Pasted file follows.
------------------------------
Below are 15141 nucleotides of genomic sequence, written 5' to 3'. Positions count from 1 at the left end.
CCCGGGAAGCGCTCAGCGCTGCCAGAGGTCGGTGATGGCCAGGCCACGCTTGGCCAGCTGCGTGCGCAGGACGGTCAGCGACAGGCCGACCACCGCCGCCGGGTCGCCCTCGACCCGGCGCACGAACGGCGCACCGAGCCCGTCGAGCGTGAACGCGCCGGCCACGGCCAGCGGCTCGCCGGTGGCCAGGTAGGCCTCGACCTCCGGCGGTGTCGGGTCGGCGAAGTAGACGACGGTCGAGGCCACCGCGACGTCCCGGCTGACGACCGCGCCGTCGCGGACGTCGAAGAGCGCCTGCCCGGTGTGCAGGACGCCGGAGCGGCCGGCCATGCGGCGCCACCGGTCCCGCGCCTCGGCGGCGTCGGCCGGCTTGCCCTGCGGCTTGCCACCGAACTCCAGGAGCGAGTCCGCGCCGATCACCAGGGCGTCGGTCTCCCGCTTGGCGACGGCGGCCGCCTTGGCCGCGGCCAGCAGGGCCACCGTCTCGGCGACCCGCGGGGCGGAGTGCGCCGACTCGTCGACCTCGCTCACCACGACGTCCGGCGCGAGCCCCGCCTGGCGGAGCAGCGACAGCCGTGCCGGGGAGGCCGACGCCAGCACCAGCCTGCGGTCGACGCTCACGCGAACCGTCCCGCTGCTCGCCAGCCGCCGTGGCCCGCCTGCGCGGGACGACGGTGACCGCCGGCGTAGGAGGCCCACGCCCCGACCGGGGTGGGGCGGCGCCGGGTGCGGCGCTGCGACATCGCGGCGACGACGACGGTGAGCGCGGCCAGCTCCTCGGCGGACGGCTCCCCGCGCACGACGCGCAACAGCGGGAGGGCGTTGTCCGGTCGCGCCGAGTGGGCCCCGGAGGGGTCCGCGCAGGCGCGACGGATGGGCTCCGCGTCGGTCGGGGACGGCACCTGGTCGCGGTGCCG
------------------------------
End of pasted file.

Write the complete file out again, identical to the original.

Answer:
Below are 15141 nucleotides of genomic sequence, written 5' to 3'. Positions count from 1 at the left end.
CCCGGGAAGCGCTCAGCGCTGCCAGAGGTCGGTGATGGCCAGGCCACGCTTGGCCAGCTGCGTGCGCAGGACGGTCAGCGACAGGCCGACCACCGCCGCCGGGTCGCCCTCGACCCGGCGCACGAACGGCGCACCGAGCCCGTCGAGCGTGAACGCGCCGGCCACGGCCAGCGGCTCGCCGGTGGCCAGGTAGGCCTCGACCTCCGGCGGTGTCGGGTCGGCGAAGTAGACGACGGTCGAGGCCACCGCGACGTCCCGGCTGACGACCGCGCCGTCGCGGACGTCGAAGAGCGCCTGCCCGGTGTGCAGGACGCCGGAGCGGCCGGCCATGCGGCGCCACCGGTCCCGCGCCTCGGCGGCGTCGGCCGGCTTGCCCTGCGGCTTGCCACCGAACTCCAGGAGCGAGTCCGCGCCGATCACCAGGGCGTCGGTCTCCCGCTTGGCGACGGCGGCCGCCTTGGCCGCGGCCAGCAGGGCCACCGTCTCGGCGACCCGCGGGGCGGAGTGCGCCGACTCGTCGACCTCGCTCACCACGACGTCCGGCGCGAGCCCCGCCTGGCGGAGCAGCGACAGCCGTGCCGGGGAGGCCGACGCCAGCACCAGCCTGCGGTCGACGCTCACGCGAACCGTCCCGCTGCTCGCCAGCCGCCGTGGCCCGCCTGCGCGGGACGACGGTGACCGCCGGCGTAGGAGGCCCACGCCCCGACCGGGGTGGGGCGGCGCCGGGTGCGGCGCTGCGACATCGCGGCGACGACGACGGTGAGCGCGGCCAGCTCCTCGGCGGACGGCTCCCCGCGCACGACGCGCAACAGCGGGAGGGCGTTGTCCGGTCGCGCCGAGTGGGCCCCGGAGGGGTCCGCGCAGGCGCGACGGATGGGCTCCGCGTCGGTCGGGGACGGCACCTGGTCGCGGTGCCG